• McAfee Anti-virus running within each Windows 7 guest VM
  • Write Cache disk for each VM on NFS LUN
  • PVS 7.1 Standard Image with RAM Cache set at 512 MB (PVS on separate host)
  • Profiles fully optimized with UPM and Folder Redirection

I simultaneously initiated a boot of all 150 Windows 7 VMs on the host.  For those of you that have tried booting a lot of VMs simultaneously on a single host, you know that this typically crushes the host is not something we would normally do. However, I was feeling brave so I went for it!  Amazingly, all 150 VMs were able to be fully booted and registered with the XenDesktop Delivery Controller in just under 8 minutes!  It took 8 minutes to boot due to the CPUs on the host being pegged.

Here are the IOPS results during the 150 VM boot phase.

 

# of VMs Boot Duration Total IO Operations IOPS per VM Read IOPS per VM Write IOPS per VM Read/Write Ratio
150 VMs 8 minutes 655 per VM 1.36 .5 .86 37% / 63%

 

For the Logon test, I configured LoginVSI to launch a session every 12 seconds.  At that rate it took just over 30 minutes to logon all of the sessions. Here are the logon results.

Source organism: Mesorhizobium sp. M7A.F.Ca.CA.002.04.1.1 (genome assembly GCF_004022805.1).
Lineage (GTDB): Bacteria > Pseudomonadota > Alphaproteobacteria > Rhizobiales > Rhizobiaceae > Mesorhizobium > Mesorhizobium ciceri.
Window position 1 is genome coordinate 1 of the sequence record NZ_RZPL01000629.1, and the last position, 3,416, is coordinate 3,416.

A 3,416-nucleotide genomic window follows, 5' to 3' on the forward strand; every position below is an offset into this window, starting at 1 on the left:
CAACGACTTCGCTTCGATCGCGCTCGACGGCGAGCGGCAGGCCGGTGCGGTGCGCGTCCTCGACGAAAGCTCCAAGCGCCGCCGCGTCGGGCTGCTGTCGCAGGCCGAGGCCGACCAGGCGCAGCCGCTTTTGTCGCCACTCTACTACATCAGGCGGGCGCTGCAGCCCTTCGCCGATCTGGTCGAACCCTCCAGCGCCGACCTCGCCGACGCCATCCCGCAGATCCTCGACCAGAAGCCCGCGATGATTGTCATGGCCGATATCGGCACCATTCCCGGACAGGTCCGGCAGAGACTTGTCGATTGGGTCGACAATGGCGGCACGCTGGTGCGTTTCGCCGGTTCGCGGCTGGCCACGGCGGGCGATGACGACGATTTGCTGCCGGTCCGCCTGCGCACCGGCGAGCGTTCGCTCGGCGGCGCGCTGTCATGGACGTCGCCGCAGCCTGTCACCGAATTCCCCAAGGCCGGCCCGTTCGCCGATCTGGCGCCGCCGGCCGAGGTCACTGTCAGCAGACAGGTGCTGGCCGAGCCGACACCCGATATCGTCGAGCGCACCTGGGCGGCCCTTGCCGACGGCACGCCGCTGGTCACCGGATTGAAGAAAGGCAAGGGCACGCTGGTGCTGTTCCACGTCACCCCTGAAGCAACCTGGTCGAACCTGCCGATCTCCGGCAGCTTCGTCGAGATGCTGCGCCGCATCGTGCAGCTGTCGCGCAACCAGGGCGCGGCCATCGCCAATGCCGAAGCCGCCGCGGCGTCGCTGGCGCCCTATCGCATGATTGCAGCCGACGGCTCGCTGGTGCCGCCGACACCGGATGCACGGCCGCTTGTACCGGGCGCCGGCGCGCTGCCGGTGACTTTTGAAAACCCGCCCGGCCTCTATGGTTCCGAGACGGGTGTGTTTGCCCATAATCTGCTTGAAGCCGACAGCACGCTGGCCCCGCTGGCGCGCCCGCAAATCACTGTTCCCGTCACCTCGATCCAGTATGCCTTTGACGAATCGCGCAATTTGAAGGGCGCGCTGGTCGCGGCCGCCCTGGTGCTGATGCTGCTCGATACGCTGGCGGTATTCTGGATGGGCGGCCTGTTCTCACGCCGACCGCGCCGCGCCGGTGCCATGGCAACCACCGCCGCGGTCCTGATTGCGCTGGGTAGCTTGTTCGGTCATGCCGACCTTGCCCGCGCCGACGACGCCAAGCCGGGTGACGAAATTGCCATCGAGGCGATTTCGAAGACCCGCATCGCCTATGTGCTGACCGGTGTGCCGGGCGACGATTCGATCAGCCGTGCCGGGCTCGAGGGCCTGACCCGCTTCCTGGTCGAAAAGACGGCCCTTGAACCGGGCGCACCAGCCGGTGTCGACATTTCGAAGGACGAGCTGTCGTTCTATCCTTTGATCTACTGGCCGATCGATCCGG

# of VMs Logon Duration Total IO Operations IOPS per VM Read IOPS Write IOPS Read/Write Ratio
150 VMs 32 minutes 1,144 per VM .59 .01 .58 2% / 98%

 

Now let’s look at the steady state.

 

# of VMs Session Duration Total IO Operations IOPS per VM Read IOPS Write IOPS Read/Write Ratio
150 VMs 30 minutes 972 per VM .535 .003 .532 1% / 99%

 

As you can see from both the logon and steady state phases above, we are able to keep the total IOPS per Windows 7 VM to less than one!

The results of this the new PVS 7.1 RAM Cache with Hard Disk Overflow feature is simply amazing.  Even with a RAM Cache amount of only 256 MB, we are able to significantly reduce IOPS even in situations where users have large bloated profiles.

So, what kind of benefits does this new feature provide for XenApp workloads?  I ran several tests on both Hyper-V and vSphere as well, so let’s see how it worked.

XenApp 6.5 on Windows 2008 R2

For XenApp I ran tests very similar to the ones I ran for VDI.  I based all the tests on the LoginVSI Medium workload and I used the same user accounts with the same profile settings.  For the XenApp tests I only tested the fully optimized profile scenario.  We typically have fewer VMs with larger memory configurations on our Hypervisor hosts with XenApp, so I tested the PVS RAM cache feature with 1 GB, 3GB, and 12 GB of RAM allocated for caching.  The results are below.